Friday, May 30, 2008

A few more notes on Couchsurfing

The weekend rolls around but I still have some work that needs finishing for Monday. A few hours in a cafe tomorrow should do the trick.

Over the last few weeks, Couchsurfing has become a pretty big thing in my life, hosting as much as I can, and managing, I believe, to make it interfere very little with my work life. In the last few weeks I've hosted: Two Brazilians, two Latvians, eight Americans, an Israeli, a Spaniard, two Italians, an Austrian, a Czech, a Pole, three Germans, a Parisian, an Estonian, an Aussie, and a Brit (not including my family). And it's been fantastic.

If I'm busy with work I can leave them to do what they want, but coming home to chat with people from all around the world, to cook together, to go for a drink and to discover life from every corner of the Earth is just a fantastic thing to be able to do.

In fact I'm writing this spurred on by the last couchsurfer who came to stay (not including the three here at the moment). Kurt is originally from Germany, and arrived on his Harley Davidson having ridden from Portugal. I've never met anyone with so many stories and so much experience and chatting with Kurt in the evenings was eye opening and on frequent occasions jaw-dropping. A chef by training, this career has seen Kurt everywhere from Iran where he cooked for some time for the Shah, to oil rigs in the arctic circle, to the Munich Olympics, all the way up Everest where he was part of the 1982 Canadian expedition, Japan, all around South, Central and North America, India and Hong Kong to name but a few. He's hoping to make it down to Antarctica when he heads back to South America this summer as this is one of the few places he hasn't yet visited!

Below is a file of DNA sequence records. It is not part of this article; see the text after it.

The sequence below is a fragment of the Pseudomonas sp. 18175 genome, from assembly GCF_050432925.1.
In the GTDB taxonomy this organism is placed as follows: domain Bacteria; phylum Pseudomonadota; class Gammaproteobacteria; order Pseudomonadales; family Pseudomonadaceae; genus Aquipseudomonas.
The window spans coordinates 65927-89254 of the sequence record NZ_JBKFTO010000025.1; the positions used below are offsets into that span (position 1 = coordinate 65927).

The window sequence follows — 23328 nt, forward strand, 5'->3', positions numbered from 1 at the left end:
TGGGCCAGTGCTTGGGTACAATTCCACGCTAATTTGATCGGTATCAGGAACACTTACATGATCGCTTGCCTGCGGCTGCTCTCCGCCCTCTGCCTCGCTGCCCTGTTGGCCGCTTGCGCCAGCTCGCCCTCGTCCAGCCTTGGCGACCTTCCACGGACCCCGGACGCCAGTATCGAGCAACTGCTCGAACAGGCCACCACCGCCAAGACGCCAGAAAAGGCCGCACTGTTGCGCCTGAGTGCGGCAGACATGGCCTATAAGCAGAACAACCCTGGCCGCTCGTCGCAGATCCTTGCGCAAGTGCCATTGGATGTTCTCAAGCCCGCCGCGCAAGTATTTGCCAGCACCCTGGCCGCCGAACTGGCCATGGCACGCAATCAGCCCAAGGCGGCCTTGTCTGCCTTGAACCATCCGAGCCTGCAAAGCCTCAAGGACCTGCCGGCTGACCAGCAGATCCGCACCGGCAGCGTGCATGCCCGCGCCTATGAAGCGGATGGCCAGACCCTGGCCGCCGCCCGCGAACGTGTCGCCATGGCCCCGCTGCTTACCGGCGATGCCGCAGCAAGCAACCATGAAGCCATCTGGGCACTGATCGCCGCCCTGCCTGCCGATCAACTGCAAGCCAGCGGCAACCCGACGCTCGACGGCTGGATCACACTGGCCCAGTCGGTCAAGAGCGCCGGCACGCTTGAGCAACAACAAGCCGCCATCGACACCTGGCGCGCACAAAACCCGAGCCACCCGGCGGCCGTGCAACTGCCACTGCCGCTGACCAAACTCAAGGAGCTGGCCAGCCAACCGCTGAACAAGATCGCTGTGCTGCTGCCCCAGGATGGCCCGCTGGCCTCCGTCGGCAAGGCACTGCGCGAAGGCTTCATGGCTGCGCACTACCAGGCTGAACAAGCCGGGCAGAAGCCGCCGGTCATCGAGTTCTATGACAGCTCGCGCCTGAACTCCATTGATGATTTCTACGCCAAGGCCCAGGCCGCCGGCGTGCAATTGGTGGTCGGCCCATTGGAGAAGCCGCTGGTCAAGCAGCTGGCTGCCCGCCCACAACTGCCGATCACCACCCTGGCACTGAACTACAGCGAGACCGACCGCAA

In fact what was particularly pleasing with Kurt, was that not only was I able to give him a place to stay for a few nights, but I tracked down some of his long lost friends using the power of Google. Within a few minutes we'd found two of his closest friends from the Everest expedition with whom he'd lost contact many years ago, and discovered that his best buddy from years of sailing around South and Central America was a real estate agent in the States where we were able to send a quick e-mail and rekindle the friendship. I really hope that he's able to revisit some of the amazing experiences with the people he was with at the time.

Kurt is currently couchsurfing around Europe and if by any chance he's in your neck of the woods I seriously suggest heading for a few drinks with him, or invite him into your house and cook a meal together.

I could write up a post about every couchsurfer who came to stay, the diversity of people coming to Santiago is pretty startling and I get to meet people from all walks of life, however, doing so would leave too little time to actually do stuff myself. I suggest you sign up yourself and get in the game of unconditional help. The more hosts the better!

Anyway, I just wanted to add a few more positive notes on Couchsurfing which I believe always needs more publicity. Currently I'm housing three pilgrims from the States who have just walked the Camino (one for two weeks and two for the last month). We're about to cook together, after which I will finish some work before we all head out for a drink.

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